Traveling the world opens our eyes to different places, people, and cultures and allows us to experience things outside of daily life. With Ker & Downey’s conservation journeys, interact with some of the world’s most loved but endangered species without sacrificing luxurious amenities and comfort. These journeys combine the best of both worlds with eye-opening experiences and five-star accommodations.
Discover the Cheetah Conservation Fund with the Namibian Encounter
The cheetah is the world’s fastest land animal, but not even it can outrun the risk of endangerment. The icon for speed and highly revered among kings for thousands of years, the cheetah is Africa’s most endangered cat, with only 10,000 remaining worldwide. The world’s largest population of cheetahs reside in Namibia and in the 1980’s alone, Namibian farmers cut the population of cheetahs in half to protect their livestock and consequently, their livelihood. With numbers like that, it’s no wonder why the Cheetah Conservation Fund was established in 1990 near Otjiwarongo, Namibia.
The Cheetah Conservation Fund works tirelessly to foster education about cheetahs through their education center, and grow the economy of the people living alongside the cheetahs. Through their livestock guard dog program which provides farmers with Anatolian Shepherds to protect their livestock, farmers have reduced the loss of livestock by 80-100% from all predators, which makes them less likely to kill a cheetah when they see one. To date, over 400 dogs have been given to farmers and as a result, children are able to go to school instead of guarding the herds during the day. In addition to their guard dog program, the Cheetah Conservation Fund has set up a creamery with dairy goats, giving Namibian a chance to explore alternative forms of income besides farming. As a result of their efforts, the local communities are able to live in a peaceful coexistence with the magnificent creatures.
With Ker & Downey’s Namibian Encounter journey, travel to Sossusvlei to experience the famous red sand dunes through games drives and hikes during the day and retire each night to the comfort of their villa at Little Kulala, located on 52,000 private acres. Continue to Damaraland Camp and explore 2,000 rock engravings before heading to Ongava Lodge on the 70,000 acre Ongava Game Reserve, where guests have the opportunity to track the rare white rhino on foot with an experienced guide. The journey concludes in the Waterberg Plateau at the Babson House, a converted farmhouse adjacent to the Cheetah Conservation Fund. From here, guests are able to tour the Cheetah Conservation Fund’s education center and observe the endangered cats as they eat and exercise in preparation for returning to the wild.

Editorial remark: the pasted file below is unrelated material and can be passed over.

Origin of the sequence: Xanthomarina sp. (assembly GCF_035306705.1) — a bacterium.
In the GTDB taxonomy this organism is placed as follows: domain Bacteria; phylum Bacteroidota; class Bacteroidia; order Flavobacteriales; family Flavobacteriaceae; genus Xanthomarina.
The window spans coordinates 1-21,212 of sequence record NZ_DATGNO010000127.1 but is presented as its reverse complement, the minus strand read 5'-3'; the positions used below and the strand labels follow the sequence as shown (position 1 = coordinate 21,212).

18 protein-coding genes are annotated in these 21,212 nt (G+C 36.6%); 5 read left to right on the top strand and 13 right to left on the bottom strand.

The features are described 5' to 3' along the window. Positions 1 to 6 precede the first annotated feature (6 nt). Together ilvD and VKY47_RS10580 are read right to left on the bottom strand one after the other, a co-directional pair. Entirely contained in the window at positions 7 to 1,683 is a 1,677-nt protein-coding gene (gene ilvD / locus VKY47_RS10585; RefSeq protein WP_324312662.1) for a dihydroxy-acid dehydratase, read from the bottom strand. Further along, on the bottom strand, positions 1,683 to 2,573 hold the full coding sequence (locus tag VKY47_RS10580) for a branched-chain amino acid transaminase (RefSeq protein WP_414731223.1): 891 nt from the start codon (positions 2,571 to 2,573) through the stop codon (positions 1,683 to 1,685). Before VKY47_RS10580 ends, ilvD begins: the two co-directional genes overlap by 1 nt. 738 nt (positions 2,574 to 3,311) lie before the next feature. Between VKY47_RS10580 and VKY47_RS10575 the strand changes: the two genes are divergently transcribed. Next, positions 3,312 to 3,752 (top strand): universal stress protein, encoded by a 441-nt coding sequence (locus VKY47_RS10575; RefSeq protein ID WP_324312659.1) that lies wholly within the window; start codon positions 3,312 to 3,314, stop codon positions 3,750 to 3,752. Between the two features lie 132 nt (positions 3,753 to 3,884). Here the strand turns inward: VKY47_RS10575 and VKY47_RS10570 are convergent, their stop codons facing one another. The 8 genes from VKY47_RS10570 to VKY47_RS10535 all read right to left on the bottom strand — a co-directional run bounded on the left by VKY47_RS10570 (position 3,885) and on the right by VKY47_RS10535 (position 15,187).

See Black and White Rhinos at Solio Lodge
Due to a myth that powder from rhinoceros horns possess healing qualities, rhinos are caught in the midst of a deplorable poaching battle that has reduced the population to near extinction. However one lodge, located on a 19,000 acre game reserve in the valley between the Aberdare Mountains and Mount Kenya, is working to combat the risk of extinction by providing a refuge for endangered species and through a breeding program.
Solio Lodge, located on the Solio Game Reserve, is home a wide variety of wildlife, including both the black and white rhino, and the most successful rhinoceros breeding reserve in Kenya. The program not only breeds black and white rhinos, but trans-locates them to other areas of Kenya and Uganda to repopulate. To date, over 100 black rhinos and 60 white rhinos have been successfully relocated through the program. Solio Lodge is not only a premier place from which to see the black and white rhino, it also boasts extremely luxurious accommodations while staying anchored in its surroundings.
Mingle with Chimpanzees at Greystoke Mahale
The tiny sanctuary of Greystoke Mahale is situated on the beaches of Lake Tanganyika in western Tanzania beneath the Mahale Mountains. The forested slopes behind the camp are home to the world’s largest known population of chimpanzees, with approximately 1,000 individuals inhabiting the national park.
Venture up in the the Mahale Mountains with a guide in search of the M-group, the most habituated group of chimps in the park, and sit among them as they go about their daily lives, grooming and conversing with one another. Later, return your your banda overlooking the beach, but don’t be surprised if a chimp wanders through camp to steal a glimpse of itself in the mirror.